Calder Yates (b. 1985) lives and works in Los Angeles, CA and Jacksonville, FL. He received his BA from New College of Florida (Sarasota) in Art and Political Science and a dual degree—MFA in Studio Art and MA in Visual & Critical Studies—from CCA. In Jacksonville, Yates has worked as a Museum Educator for the Cummer Museum of Art and Gardens and owned and operated Flat File Gallery. He’s taught art classes in Jacksonville’s arts magnet high school as well as with Florida State College of Jacksonville. He has worked for the New York City Office of Emergency Management and collaborated and danced with Club Lyfestile, a neon unitard–wearing dance group based in Philadelphia. He has taught art therapy programming in hospital oncology units in Jacksonville and Oakland, CA. Most recently, through The Center for Art and Public Life’s IMPACT Grant, Yates and a team of three others traveled to Turkey to create and implement a tutoring and mentorship program for the children of Syrian refugees in Izmir, Turkey. His artwork has been exhibited at Southern Exposure, Wattis Institute of Contemporary Art, and The Hammer Museum. Currently, Yates is a freelance writer and video editor, as well as a curatorial consultant for the Mayo Clinic.
- 10.03.2014 / Watch Calder Yates Present at Annual VCS Symposium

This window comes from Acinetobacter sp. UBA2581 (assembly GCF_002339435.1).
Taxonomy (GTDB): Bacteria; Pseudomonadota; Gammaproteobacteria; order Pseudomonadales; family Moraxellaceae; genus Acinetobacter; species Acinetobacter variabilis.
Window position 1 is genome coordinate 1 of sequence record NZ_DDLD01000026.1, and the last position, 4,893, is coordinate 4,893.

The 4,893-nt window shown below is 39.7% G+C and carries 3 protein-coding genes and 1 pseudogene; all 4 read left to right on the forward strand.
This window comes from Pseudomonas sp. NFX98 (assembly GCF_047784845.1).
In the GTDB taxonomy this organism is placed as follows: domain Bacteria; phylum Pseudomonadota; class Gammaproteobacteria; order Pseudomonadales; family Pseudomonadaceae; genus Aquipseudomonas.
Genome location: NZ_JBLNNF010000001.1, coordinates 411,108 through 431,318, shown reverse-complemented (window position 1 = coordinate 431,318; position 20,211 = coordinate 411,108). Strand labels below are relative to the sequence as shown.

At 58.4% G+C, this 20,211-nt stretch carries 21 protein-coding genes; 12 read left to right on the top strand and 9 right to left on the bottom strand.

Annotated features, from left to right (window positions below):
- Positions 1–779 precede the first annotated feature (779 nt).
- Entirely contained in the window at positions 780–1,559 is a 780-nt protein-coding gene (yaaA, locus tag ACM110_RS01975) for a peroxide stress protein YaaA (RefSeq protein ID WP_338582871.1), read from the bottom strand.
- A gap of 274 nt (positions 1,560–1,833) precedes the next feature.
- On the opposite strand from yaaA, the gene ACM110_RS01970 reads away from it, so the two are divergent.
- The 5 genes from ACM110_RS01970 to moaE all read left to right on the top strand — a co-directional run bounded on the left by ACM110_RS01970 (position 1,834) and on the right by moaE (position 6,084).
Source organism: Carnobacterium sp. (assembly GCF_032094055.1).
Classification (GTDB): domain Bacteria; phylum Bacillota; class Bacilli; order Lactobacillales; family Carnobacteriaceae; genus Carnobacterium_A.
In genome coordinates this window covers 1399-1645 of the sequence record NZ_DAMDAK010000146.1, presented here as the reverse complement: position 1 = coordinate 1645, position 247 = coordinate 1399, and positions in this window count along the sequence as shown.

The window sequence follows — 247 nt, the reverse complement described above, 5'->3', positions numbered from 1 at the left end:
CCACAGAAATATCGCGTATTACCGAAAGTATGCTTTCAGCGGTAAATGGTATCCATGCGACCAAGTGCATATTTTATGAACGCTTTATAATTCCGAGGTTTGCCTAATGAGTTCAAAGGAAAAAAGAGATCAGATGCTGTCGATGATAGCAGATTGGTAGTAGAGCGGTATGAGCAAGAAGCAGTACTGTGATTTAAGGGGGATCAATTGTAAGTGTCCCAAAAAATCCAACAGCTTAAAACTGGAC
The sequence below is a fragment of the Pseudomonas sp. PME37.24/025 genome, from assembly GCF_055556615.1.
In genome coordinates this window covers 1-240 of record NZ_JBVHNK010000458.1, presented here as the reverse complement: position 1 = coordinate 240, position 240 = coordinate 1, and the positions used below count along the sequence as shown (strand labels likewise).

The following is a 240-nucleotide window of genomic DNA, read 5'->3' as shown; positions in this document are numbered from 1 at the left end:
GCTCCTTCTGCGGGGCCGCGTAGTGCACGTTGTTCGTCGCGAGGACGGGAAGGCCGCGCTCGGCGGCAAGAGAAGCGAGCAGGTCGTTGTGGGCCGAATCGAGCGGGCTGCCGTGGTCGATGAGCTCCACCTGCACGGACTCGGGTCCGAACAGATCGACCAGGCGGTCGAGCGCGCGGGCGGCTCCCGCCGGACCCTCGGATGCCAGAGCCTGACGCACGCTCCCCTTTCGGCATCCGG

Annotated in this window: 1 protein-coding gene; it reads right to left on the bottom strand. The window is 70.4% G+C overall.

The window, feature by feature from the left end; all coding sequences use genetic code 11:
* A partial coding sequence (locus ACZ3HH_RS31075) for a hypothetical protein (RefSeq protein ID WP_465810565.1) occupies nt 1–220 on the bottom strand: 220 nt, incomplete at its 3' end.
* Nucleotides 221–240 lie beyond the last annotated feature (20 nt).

- 8.25.2014 / Sightlines Essays from VCS Class of 2014 Now Available
- 4.17.2014 / IMPACT Award Event Features Work of Five VCS Students
CONTRADICTORY COMPASSION: TIME AND DOCILITY IN EARLY FIRST AID DEMONSTRATIONS
What does it look like when one person cares for another? In the vast majority of instances, first aid demonstrations—a series of life-saving drills, which have doctrinal underpinning, and which require training—are imperative and beneficial. But they are also profoundly political, subsumed within a normative discursive practice. Industrial capitalism’s promotion of first aid between 1900 and 1920 coincided with new understandings of medicine, and new ethics regarding injured individuals, and the history of all this is also the history of the nature of care. It is also possible to argue that first aid created disincentives to health, and even suggested that the long-term survival of the individual is, in fact, dispensable. Presently, first aid’s ubiquitous demonstrations sterilely ignore pain, and diminish the idea of the human subject as capable of deep feeling, compassion, and anguish.